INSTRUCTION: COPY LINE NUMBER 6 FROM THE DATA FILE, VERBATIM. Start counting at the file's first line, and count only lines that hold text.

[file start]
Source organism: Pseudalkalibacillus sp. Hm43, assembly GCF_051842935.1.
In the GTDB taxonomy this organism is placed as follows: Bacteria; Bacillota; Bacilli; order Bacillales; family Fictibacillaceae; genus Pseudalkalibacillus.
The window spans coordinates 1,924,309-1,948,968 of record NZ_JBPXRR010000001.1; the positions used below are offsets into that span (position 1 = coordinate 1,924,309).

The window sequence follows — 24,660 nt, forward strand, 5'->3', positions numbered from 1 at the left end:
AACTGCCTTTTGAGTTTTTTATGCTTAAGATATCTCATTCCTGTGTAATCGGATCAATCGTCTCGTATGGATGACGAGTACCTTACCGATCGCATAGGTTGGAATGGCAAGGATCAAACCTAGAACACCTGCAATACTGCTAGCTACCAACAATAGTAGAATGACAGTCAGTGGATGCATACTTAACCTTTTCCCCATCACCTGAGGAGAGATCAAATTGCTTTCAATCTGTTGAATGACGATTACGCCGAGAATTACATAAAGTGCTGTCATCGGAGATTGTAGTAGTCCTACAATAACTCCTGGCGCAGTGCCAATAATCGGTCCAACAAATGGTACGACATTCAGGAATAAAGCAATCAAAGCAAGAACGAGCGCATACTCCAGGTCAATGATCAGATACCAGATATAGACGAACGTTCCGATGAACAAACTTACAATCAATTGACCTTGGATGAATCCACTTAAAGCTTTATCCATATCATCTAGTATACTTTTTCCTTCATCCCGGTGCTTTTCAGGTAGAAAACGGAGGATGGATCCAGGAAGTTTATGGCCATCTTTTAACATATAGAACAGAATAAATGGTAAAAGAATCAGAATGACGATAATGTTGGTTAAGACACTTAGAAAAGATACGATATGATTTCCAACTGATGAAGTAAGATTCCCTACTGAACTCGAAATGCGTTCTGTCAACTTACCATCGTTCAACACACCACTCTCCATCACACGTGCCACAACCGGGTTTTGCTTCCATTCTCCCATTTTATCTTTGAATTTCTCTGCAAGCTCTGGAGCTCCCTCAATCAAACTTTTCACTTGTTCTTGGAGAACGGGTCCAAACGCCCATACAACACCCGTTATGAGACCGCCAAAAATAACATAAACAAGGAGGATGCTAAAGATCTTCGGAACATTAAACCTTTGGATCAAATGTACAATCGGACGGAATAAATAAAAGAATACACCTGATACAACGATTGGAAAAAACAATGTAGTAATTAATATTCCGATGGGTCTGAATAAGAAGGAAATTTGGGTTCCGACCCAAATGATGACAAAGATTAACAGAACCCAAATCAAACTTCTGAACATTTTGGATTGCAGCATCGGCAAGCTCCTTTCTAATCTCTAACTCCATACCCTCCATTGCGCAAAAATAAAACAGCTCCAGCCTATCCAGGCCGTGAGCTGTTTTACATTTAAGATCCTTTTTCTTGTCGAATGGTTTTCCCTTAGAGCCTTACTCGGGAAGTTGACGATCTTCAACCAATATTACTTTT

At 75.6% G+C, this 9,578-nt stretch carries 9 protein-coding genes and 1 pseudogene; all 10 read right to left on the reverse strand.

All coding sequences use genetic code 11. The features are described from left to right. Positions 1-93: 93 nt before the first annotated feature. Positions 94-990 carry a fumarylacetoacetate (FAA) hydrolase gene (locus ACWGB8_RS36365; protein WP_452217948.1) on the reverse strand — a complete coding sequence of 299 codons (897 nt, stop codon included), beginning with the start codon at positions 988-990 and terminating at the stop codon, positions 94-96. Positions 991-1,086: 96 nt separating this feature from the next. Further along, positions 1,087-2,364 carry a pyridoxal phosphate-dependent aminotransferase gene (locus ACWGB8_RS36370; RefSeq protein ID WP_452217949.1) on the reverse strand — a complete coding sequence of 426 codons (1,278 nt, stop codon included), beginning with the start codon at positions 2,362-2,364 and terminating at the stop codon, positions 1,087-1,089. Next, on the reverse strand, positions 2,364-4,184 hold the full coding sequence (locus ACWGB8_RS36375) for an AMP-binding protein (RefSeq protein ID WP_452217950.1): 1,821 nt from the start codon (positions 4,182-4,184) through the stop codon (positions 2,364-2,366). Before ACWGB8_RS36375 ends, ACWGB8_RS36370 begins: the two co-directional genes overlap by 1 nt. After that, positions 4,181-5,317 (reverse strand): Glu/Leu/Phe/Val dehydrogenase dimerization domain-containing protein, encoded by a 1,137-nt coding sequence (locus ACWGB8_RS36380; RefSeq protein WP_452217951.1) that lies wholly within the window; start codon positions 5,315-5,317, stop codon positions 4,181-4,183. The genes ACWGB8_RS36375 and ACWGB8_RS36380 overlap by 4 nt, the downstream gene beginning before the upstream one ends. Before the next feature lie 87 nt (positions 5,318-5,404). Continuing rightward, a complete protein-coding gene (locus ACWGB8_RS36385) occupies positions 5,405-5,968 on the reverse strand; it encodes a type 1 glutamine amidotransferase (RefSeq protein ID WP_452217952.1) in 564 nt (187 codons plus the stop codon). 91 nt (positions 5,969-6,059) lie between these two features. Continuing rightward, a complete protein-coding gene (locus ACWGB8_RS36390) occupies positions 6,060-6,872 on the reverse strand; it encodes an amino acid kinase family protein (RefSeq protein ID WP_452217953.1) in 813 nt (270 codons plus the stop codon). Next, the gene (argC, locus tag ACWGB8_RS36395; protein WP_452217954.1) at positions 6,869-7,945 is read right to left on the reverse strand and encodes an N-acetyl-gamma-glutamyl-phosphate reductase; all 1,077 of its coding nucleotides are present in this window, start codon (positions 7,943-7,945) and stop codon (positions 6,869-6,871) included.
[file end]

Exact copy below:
At 75.6% G+C, this 9,578-nt stretch carries 9 protein-coding genes and 1 pseudogene; all 10 read right to left on the reverse strand.